NYPA OGS Harriman Campus Chillers

Energy Efficiency Measure #: 2 Chiller Replacement & Chiller Plant Optimization

Existing (Brief) Description: 8,000 Ton Chiller Plant w/ 5 chillers & 10 pumps

Proposed (Brief) Description: 12,000 Ton Chiller Plant w/ 6 chillers &10 pumps

Total Installed Cost: $15,766,439

Annual Energy Cost Savings: $86,555

Operation & Maintenance Savings: $7,150

Total Annual Savings: $93,705

Annual Energy Savings

Electrical Energy: 1,687,805 kWh

Annual Demand: 3,146.1 kW

Existing Condition

Cooling System

The central cooling plant houses five (5) centrifugal chillers that serve chilled water to other buildings throughout the campus. The chillers consist of two (2) 1000 ton Carrier, model 19XR centrifugal chillers that were installed in the year 2000 and utilize R-134a refrigerant. The other three (3) chillers are 2000 ton Carrier, model 17XA, centrifugal chillers. The 2000 ton chillers were installed in 1995 and currently utilize R-22 refrigerant.

The associated cooling tower is a Marley five (5) cell cooling tower which has a nominal capacity of 6,000 GPM/Cell. The Marley cooling tower is configured in banks of two (2) cells and three (3) cells and was installed in 1992. It’s an open loop tower which sprays the condenser water directly over a fill and uses a fan to mechanically induce a draft that absorbs heat (both sensible and latent heat) from the condenser water.

Several sets of pumps are used to move and distribute the chilled water throughout the campus which is connected by a primary-secondary arrangement to the distribution loop. Five (5) primary, constant speed, chilled water pumps are used to circulate water through the chillers in-plant piping. A second set of five (5) variable speed pumps distribute chilled water throughout the campus from the central plant. The campus buildings have tertiary pumps that distribute water to the individual buildings. The condenser side of the chilled water loop has five (5) constant speed water pumps that circulate water through the chiller condensers and cooling towers.

The chillers are manually controlled and turned ON or OFF based on the cooling load. The pump starters and cooling tower fan starter are also manually controlled via local controls.  The chillers run 24-7 during the cooling season.  According to the plant operator, the cooling season starts around March or April and ends around November or December (once outdoor temperatures get above/below 60-65F°.  The plant operators start with one chiller and then sequentially add chillers as the outdoor air temperature and humidity increase, typically 1 chiller every 5-10°F depending on humidity.  At peak load (above 90°F), all five (5) chillers are needed to meet the cooling load.  This equates to an approximate peak load of 8,000 tons.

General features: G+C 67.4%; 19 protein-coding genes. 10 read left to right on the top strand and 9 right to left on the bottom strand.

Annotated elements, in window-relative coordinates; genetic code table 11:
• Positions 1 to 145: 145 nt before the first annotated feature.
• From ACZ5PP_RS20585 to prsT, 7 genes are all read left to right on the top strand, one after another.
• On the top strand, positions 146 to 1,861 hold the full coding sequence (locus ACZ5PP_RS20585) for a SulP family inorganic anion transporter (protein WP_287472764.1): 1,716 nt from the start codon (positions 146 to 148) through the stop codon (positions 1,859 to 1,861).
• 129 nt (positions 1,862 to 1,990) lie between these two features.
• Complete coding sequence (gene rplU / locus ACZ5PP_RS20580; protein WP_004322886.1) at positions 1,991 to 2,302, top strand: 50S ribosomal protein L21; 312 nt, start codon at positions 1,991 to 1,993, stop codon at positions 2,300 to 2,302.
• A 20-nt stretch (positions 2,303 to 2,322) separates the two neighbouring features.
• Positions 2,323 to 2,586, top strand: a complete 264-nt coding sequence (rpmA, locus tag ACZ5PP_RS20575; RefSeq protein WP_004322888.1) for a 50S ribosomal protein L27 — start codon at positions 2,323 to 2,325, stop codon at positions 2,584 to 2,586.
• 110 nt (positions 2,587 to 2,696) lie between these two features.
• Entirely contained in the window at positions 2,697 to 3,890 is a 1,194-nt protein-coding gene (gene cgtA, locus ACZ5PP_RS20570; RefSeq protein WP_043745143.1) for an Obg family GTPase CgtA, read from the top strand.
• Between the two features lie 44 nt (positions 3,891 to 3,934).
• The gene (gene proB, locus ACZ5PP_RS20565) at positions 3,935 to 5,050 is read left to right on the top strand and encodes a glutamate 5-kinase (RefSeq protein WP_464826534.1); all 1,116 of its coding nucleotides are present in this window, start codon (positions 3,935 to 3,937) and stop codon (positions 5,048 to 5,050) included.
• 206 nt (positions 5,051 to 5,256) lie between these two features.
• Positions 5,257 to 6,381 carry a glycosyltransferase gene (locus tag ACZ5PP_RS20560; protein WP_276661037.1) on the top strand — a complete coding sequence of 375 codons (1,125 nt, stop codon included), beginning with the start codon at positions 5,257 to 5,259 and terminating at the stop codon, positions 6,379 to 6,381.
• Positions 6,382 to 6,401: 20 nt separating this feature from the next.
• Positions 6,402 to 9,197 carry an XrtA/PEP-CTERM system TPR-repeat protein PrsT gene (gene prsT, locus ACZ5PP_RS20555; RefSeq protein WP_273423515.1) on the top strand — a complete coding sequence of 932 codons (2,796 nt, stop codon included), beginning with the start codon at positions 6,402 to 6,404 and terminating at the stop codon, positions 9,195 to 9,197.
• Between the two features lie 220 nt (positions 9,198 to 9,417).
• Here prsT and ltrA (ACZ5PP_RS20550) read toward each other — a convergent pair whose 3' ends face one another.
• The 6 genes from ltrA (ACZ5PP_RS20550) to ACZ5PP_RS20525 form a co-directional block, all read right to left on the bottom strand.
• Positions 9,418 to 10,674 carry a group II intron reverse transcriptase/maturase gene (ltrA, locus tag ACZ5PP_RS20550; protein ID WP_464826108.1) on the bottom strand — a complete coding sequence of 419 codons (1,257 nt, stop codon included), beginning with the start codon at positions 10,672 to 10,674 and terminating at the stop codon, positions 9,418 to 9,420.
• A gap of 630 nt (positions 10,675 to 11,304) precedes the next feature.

Chiller Replacement Overview

The Harriman Campus currently has three (3) 2000 ton chillers that utilize R-22 refrigerant. This measure proposes replacing the R-22 chillers with new chillers that utilize R-134a.  Commercial cooling equipment is no longer allowed to be manufactured using R-22 and R-22 production for cooling equipment is undergoing a phase out where production of the refrigerant is being increasingly restricted and eventually prohibited on January 1, 2020.  Only recycled R-22 will be available for cooling equipment.

The new chillers will be high efficiency machines that utilize two stage compression and include integral VSD’s.  The VSD will allow the chillers to slow down the compressor impeller during conditions when reduced compressor lift is required rather than using inlet guide vanes.  This eliminates inadvertent load (i.e. added power) induced by inlet guide vanes which are designed to achieve the same apparent refrigerant lift.  Advanced DDC chiller controls will also be packaged with the chillers, and will include enhanced diagnostics and control logic that will achieve more reliable operation and allow the chiller to better handle variable flow conditions.  The variable flow feature is beneficial when paired with variable flow pumps and chiller plant optimization.

Chiller Plant Optimization

The chiller plant energy can be optimized by taking a holistic and synergetic approach to operating the plant equipment.  This measure proposes adding DDC controls throughout the chiller plant and integrating them into a chiller plant management system that will evaluate the system conditions and equipment performance and make an aggregate decision how to operate the plant in the most energy efficient manner.  The chiller plant control system will incorporate the following energy saving strategies: 1) condenser water temperature reset, 2) variable flow pumping (chilled water & condenser water), 3) chilled water temperature reset, and 4) optimal loading and staging of equipment.